Friday, October 31, 2014

Starting Farming

Once again my friends are wondering how it might be possible for anyone to start farming today.

I really liked this response:

"It's not impossible to start farming, but you won't be doing it full time for quite a while.

I am in the "starting" years myself. My family has an agricultural background (tobacco and small herd of cattle), but we didn't have any land or equipment that was relevant to grain farming.

Everyone else said it was impossible. You can't farm without being born into it. Not even worth trying. I had been told that for YEARS before I decided that I would succeed, or prove those people correct.

Didn't borrow money to start either. Just scrapped by, using personal cash to buy super cheap equipment. I work part-time and commute to college (lucky enough to go on a good scholarship), so every single cent I have made has went into the farm venture.

My first year, I didn't own anything. Borrowed a 1206 and 10ft. no-till drill to plant 7 acres of soybeans. Hired the spraying and harvest from a local friend. Used that income to pay for inputs for this year, when I expanded to 40 acres. Over last winter, I purchased a 7-row/18" no-till planter ($300), 12ft. Oliver disc ($400), 16ft. harrowgator ($350), White 7300 combine/13ft. grain platform ($Free), and 1973 IH Loadstar 1700 grain truck ($1,300). Overall, less invested than most guys have in a pair of tires. I had my Ford 6000 tractor to begin with, but I borrowed a 5520 JD too. Hired my spraying, but a sprayer will ABSOLUTELY be purchased this fall. Need to control resistant weeds better than my custom guy does.

Ground I am farming is all low quality small fields. Nothing bigger than 25 acres and most is too wet for anything until late May. Odd shaped and hard to access, so none of the local operators will screw with them. Old pastures, meadows, junk hay fields, etc. Nothing gets passed up. Guys kept claiming I would never make any yield on that junk clay, but I am doing just fine thanks to help from Ed Winkle and cheap access to gypsum.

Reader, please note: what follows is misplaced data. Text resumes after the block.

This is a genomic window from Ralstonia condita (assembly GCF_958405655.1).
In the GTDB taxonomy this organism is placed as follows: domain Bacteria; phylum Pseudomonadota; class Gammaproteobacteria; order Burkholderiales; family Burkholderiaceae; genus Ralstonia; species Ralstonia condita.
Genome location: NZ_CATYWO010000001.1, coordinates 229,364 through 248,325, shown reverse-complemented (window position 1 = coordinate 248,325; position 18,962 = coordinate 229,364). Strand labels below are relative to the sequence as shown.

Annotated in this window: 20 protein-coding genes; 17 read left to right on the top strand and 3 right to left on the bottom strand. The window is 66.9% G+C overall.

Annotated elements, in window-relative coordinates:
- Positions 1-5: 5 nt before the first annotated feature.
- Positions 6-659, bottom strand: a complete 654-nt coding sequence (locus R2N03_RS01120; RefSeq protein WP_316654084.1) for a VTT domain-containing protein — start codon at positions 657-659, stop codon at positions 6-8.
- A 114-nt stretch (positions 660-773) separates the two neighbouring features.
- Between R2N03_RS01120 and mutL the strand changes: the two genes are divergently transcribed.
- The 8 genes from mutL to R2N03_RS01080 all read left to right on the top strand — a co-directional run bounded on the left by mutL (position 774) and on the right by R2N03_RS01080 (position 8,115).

Even with low prices, I am doing fine. No ground will be idled, I don't plan to cut back on my fertilizer either. My ground is all rented, so I keep a very good relationship with my landlords. Even though I don't pay the highest rent around, I keep everything mowed, entrances graveled, disc their gardens, keep tree lines under control, etc. I like to think my value comes from that, over the dollar paid.

Yes, my equipment is rusty and small, but I am growing and doing what I love. Evening/weekend farming is how I have to start. One day I might be able to farm full-time, but it will be a while. I have always enjoyed running cattle with Dad, so I plan to go that direction in a few years. Purchasing land is a my major goal right now, larger equipment can wait. What I have right now is just fine. I can't compete with others high rent, so I might as well own the land and have 100% security.

If somebody really wants to start, they can do it. Set your heart to it, think about nothing else, and be handy with a wrench. Never let anyone tell you that you cannot do something.

One day you will be used as an example, whether for success or failure. Your efforts decide which."

I was told the same and think most budding farmers are.  I really admire those who don't listen!

How did you start farming or did you ever want to farm?

Ed Winkle

No comments:

Post a Comment